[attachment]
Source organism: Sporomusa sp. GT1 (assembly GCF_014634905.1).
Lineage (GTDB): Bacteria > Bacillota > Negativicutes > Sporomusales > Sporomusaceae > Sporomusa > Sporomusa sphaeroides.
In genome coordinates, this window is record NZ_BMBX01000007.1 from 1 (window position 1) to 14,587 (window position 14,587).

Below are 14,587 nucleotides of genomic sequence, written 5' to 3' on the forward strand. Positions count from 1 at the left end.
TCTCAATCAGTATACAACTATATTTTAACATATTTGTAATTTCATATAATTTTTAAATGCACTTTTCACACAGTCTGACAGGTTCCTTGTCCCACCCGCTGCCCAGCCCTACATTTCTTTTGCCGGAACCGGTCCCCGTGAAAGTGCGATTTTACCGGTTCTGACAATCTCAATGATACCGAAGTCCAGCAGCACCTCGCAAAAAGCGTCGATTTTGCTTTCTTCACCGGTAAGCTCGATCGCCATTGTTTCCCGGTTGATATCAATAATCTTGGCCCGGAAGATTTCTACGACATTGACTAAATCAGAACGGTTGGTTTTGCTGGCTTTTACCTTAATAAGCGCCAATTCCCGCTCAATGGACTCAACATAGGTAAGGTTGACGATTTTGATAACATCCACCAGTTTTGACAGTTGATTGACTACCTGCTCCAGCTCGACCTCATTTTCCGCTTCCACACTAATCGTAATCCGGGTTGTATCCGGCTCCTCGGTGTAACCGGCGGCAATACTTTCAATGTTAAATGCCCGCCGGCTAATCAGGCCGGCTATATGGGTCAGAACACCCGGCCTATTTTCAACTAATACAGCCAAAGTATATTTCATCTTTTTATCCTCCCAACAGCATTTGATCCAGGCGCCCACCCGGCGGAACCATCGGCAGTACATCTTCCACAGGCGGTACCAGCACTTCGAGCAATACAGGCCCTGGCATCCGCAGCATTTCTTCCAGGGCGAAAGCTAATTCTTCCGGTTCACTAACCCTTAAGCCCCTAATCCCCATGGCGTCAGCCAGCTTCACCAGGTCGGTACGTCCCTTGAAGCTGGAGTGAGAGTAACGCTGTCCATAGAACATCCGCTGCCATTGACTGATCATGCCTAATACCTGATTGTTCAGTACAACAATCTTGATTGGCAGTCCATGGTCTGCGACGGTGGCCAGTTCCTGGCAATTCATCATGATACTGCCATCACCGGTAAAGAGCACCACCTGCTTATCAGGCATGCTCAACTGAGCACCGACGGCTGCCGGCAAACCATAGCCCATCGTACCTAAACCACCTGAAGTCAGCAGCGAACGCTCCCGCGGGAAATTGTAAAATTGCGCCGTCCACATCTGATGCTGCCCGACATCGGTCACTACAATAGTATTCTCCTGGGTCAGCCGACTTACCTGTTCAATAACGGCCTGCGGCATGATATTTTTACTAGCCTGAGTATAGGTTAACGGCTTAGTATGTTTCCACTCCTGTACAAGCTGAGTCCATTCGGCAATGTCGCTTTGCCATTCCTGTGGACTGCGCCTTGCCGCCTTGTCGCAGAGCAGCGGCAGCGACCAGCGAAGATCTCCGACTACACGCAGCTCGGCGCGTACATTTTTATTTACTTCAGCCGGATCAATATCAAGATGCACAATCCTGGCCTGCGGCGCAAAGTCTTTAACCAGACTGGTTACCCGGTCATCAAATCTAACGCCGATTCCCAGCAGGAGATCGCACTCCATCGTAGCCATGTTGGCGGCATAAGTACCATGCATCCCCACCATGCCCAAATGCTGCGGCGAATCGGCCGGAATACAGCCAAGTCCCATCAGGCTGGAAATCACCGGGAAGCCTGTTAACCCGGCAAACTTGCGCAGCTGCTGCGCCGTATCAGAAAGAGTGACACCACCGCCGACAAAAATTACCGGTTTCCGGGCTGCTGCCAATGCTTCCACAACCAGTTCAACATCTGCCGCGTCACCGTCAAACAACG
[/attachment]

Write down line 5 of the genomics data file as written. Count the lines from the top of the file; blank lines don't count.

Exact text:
TCTCAATCAGTATACAACTATATTTTAACATATTTGTAATTTCATATAATTTTTAAATGCACTTTTCACACAGTCTGACAGGTTCCTTGTCCCACCCGCTGCCCAGCCCTACATTTCTTTTGCCGGAACCGGTCCCCGTGAAAGTGCGATTTTACCGGTTCTGACAATCTCAATGATACCGAAGTCCAGCAGCACCTCGCAAAAAGCGTCGATTTTGCTTTCTTCACCGGTAAGCTCGATCGCCATTGTTTCCCGGTTGATATCAATAATCTTGGCCCGGAAGATTTCTACGACATTGACTAAATCAGAACGGTTGGTTTTGCTGGCTTTTACCTTAATAAGCGCCAATTCCCGCTCAATGGACTCAACATAGGTAAGGTTGACGATTTTGATAACATCCACCAGTTTTGACAGTTGATTGACTACCTGCTCCAGCTCGACCTCATTTTCCGCTTCCACACTAATCGTAATCCGGGTTGTATCCGGCTCCTCGGTGTAACCGGCGGCAATACTTTCAATGTTAAATGCCCGCCGGCTAATCAGGCCGGCTATATGGGTCAGAACACCCGGCCTATTTTCAACTAATACAGCCAAAGTATATTTCATCTTTTTATCCTCCCAACAGCATTTGATCCAGGCGCCCACCCGGCGGAACCATCGGCAGTACATCTTCCACAGGCGGTACCAGCACTTCGAGCAATACAGGCCCTGGCATCCGCAGCATTTCTTCCAGGGCGAAAGCTAATTCTTCCGGTTCACTAACCCTTAAGCCCCTAATCCCCATGGCGTCAGCCAGCTTCACCAGGTCGGTACGTCCCTTGAAGCTGGAGTGAGAGTAACGCTGTCCATAGAACATCCGCTGCCATTGACTGATCATGCCTAATACCTGATTGTTCAGTACAACAATCTTGATTGGCAGTCCATGGTCTGCGACGGTGGCCAGTTCCTGGCAATTCATCATGATACTGCCATCACCGGTAAAGAGCACCACCTGCTTATCAGGCATGCTCAACTGAGCACCGACGGCTGCCGGCAAACCATAGCCCATCGTACCTAAACCACCTGAAGTCAGCAGCGAACGCTCCCGCGGGAAATTGTAAAATTGCGCCGTCCACATCTGATGCTGCCCGACATCGGTCACTACAATAGTATTCTCCTGGGTCAGCCGACTTACCTGTTCAATAACGGCCTGCGGCATGATATTTTTACTAGCCTGAGTATAGGTTAACGGCTTAGTATGTTTCCACTCCTGTACAAGCTGAGTCCATTCGGCAATGTCGCTTTGCCATTCCTGTGGACTGCGCCTTGCCGCCTTGTCGCAGAGCAGCGGCAGCGACCAGCGAAGATCTCCGACTACACGCAGCTCGGCGCGTACATTTTTATTTACTTCAGCCGGATCAATATCAAGATGCACAATCCTGGCCTGCGGCGCAAAGTCTTTAACCAGACTGGTTACCCGGTCATCAAATCTAACGCCGATTCCCAGCAGGAGATCGCACTCCATCGTAGCCATGTTGGCGGCATAAGTACCATGCATCCCCACCATGCCCAAATGCTGCGGCGAATCGGCCGGAATACAGCCAAGTCCCATCAGGCTGGAAATCACCGGGAAGCCTGTTAACCCGGCAAACTTGCGCAGCTGCTGCGCCGTATCAGAAAGAGTGACACCACCGCCGACAAAAATTACCGGTTTCCGGGCTGCTGCCAATGCTTCCACAACCAGTTCAACATCTGCCGCGTCACCGTCAAACAACG